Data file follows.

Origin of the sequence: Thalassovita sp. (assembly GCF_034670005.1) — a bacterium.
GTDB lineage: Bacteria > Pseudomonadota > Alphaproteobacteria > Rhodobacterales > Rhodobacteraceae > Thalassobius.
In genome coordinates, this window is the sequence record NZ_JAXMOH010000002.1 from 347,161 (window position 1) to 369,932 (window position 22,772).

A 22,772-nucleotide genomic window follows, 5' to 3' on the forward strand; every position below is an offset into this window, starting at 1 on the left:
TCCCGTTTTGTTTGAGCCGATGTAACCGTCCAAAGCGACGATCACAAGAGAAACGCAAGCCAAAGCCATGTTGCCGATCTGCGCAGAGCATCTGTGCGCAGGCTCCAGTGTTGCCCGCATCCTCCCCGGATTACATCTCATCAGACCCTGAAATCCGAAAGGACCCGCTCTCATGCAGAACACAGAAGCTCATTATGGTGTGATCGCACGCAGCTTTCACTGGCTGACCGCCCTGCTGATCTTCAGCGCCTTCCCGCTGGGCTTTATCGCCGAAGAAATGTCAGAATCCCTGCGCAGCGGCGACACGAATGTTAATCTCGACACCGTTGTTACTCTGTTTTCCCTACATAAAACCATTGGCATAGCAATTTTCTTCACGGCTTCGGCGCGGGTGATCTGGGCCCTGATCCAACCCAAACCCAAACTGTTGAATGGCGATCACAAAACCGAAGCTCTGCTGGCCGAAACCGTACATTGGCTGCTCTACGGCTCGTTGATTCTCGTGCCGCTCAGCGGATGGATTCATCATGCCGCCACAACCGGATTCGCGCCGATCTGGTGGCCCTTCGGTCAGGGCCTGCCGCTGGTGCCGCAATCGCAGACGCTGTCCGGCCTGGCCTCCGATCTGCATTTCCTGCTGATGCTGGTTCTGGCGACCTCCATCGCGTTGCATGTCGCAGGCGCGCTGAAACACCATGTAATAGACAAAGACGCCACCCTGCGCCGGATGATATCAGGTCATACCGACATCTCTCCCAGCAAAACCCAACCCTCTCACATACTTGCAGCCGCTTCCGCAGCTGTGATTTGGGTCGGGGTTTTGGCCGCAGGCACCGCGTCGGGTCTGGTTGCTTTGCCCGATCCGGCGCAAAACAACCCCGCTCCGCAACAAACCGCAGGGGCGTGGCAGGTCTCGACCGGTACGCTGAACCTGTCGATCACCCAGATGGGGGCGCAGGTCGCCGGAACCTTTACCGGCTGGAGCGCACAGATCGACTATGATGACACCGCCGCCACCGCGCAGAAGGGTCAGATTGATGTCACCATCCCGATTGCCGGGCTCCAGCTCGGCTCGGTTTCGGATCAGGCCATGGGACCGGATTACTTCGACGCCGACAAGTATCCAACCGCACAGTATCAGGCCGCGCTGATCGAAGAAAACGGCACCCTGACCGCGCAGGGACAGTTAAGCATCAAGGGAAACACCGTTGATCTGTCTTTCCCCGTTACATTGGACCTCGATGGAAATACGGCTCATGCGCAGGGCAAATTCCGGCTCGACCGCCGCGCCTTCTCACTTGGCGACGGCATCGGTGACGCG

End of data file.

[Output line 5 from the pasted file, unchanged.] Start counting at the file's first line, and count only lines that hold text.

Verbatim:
TCCCGTTTTGTTTGAGCCGATGTAACCGTCCAAAGCGACGATCACAAGAGAAACGCAAGCCAAAGCCATGTTGCCGATCTGCGCAGAGCATCTGTGCGCAGGCTCCAGTGTTGCCCGCATCCTCCCCGGATTACATCTCATCAGACCCTGAAATCCGAAAGGACCCGCTCTCATGCAGAACACAGAAGCTCATTATGGTGTGATCGCACGCAGCTTTCACTGGCTGACCGCCCTGCTGATCTTCAGCGCCTTCCCGCTGGGCTTTATCGCCGAAGAAATGTCAGAATCCCTGCGCAGCGGCGACACGAATGTTAATCTCGACACCGTTGTTACTCTGTTTTCCCTACATAAAACCATTGGCATAGCAATTTTCTTCACGGCTTCGGCGCGGGTGATCTGGGCCCTGATCCAACCCAAACCCAAACTGTTGAATGGCGATCACAAAACCGAAGCTCTGCTGGCCGAAACCGTACATTGGCTGCTCTACGGCTCGTTGATTCTCGTGCCGCTCAGCGGATGGATTCATCATGCCGCCACAACCGGATTCGCGCCGATCTGGTGGCCCTTCGGTCAGGGCCTGCCGCTGGTGCCGCAATCGCAGACGCTGTCCGGCCTGGCCTCCGATCTGCATTTCCTGCTGATGCTGGTTCTGGCGACCTCCATCGCGTTGCATGTCGCAGGCGCGCTGAAACACCATGTAATAGACAAAGACGCCACCCTGCGCCGGATGATATCAGGTCATACCGACATCTCTCCCAGCAAAACCCAACCCTCTCACATACTTGCAGCCGCTTCCGCAGCTGTGATTTGGGTCGGGGTTTTGGCCGCAGGCACCGCGTCGGGTCTGGTTGCTTTGCCCGATCCGGCGCAAAACAACCCCGCTCCGCAACAAACCGCAGGGGCGTGGCAGGTCTCGACCGGTACGCTGAACCTGTCGATCACCCAGATGGGGGCGCAGGTCGCCGGAACCTTTACCGGCTGGAGCGCACAGATCGACTATGATGACACCGCCGCCACCGCGCAGAAGGGTCAGATTGATGTCACCATCCCGATTGCCGGGCTCCAGCTCGGCTCGGTTTCGGATCAGGCCATGGGACCGGATTACTTCGACGCCGACAAGTATCCAACCGCACAGTATCAGGCCGCGCTGATCGAAGAAAACGGCACCCTGACCGCGCAGGGACAGTTAAGCATCAAGGGAAACACCGTTGATCTGTCTTTCCCCGTTACATTGGACCTCGATGGAAATACGGCTCATGCGCAGGGCAAATTCCGGCTCGACCGCCGCGCCTTCTCACTTGGCGACGGCATCGGTGACGCG